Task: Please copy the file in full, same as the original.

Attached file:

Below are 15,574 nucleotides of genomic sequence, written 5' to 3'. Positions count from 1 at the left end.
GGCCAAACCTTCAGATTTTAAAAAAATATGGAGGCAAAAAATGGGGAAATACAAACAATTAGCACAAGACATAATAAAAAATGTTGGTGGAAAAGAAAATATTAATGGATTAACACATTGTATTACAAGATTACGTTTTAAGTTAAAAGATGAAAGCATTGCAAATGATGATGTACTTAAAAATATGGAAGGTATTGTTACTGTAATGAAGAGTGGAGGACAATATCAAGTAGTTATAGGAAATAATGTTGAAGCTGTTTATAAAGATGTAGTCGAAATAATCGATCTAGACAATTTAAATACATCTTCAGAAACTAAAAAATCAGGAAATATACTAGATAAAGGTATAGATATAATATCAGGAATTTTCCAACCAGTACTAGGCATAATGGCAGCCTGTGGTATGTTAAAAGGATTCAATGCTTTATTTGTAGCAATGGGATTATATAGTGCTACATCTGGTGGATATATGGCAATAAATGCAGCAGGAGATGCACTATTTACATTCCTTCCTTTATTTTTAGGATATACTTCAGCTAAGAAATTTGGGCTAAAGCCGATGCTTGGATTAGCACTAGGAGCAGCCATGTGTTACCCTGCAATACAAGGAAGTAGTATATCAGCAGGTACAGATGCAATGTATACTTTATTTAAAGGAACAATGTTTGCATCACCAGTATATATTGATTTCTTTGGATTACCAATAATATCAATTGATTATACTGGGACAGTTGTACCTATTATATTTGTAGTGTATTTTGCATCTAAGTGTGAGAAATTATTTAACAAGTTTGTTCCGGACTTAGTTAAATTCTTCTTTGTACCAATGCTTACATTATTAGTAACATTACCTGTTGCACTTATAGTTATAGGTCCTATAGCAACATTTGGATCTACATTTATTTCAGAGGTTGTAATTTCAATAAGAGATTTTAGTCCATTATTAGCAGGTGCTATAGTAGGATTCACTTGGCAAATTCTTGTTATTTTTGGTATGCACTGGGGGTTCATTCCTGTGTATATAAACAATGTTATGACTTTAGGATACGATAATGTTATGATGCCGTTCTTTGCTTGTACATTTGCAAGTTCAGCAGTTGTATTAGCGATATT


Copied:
Below are 15,574 nucleotides of genomic sequence, written 5' to 3'. Positions count from 1 at the left end.
GGCCAAACCTTCAGATTTTAAAAAAATATGGAGGCAAAAAATGGGGAAATACAAACAATTAGCACAAGACATAATAAAAAATGTTGGTGGAAAAGAAAATATTAATGGATTAACACATTGTATTACAAGATTACGTTTTAAGTTAAAAGATGAAAGCATTGCAAATGATGATGTACTTAAAAATATGGAAGGTATTGTTACTGTAATGAAGAGTGGAGGACAATATCAAGTAGTTATAGGAAATAATGTTGAAGCTGTTTATAAAGATGTAGTCGAAATAATCGATCTAGACAATTTAAATACATCTTCAGAAACTAAAAAATCAGGAAATATACTAGATAAAGGTATAGATATAATATCAGGAATTTTCCAACCAGTACTAGGCATAATGGCAGCCTGTGGTATGTTAAAAGGATTCAATGCTTTATTTGTAGCAATGGGATTATATAGTGCTACATCTGGTGGATATATGGCAATAAATGCAGCAGGAGATGCACTATTTACATTCCTTCCTTTATTTTTAGGATATACTTCAGCTAAGAAATTTGGGCTAAAGCCGATGCTTGGATTAGCACTAGGAGCAGCCATGTGTTACCCTGCAATACAAGGAAGTAGTATATCAGCAGGTACAGATGCAATGTATACTTTATTTAAAGGAACAATGTTTGCATCACCAGTATATATTGATTTCTTTGGATTACCAATAATATCAATTGATTATACTGGGACAGTTGTACCTATTATATTTGTAGTGTATTTTGCATCTAAGTGTGAGAAATTATTTAACAAGTTTGTTCCGGACTTAGTTAAATTCTTCTTTGTACCAATGCTTACATTATTAGTAACATTACCTGTTGCACTTATAGTTATAGGTCCTATAGCAACATTTGGATCTACATTTATTTCAGAGGTTGTAATTTCAATAAGAGATTTTAGTCCATTATTAGCAGGTGCTATAGTAGGATTCACTTGGCAAATTCTTGTTATTTTTGGTATGCACTGGGGGTTCATTCCTGTGTATATAAACAATGTTATGACTTTAGGATACGATAATGTTATGATGCCGTTCTTTGCTTGTACATTTGCAAGTTCAGCAGTTGTATTAGCGATATT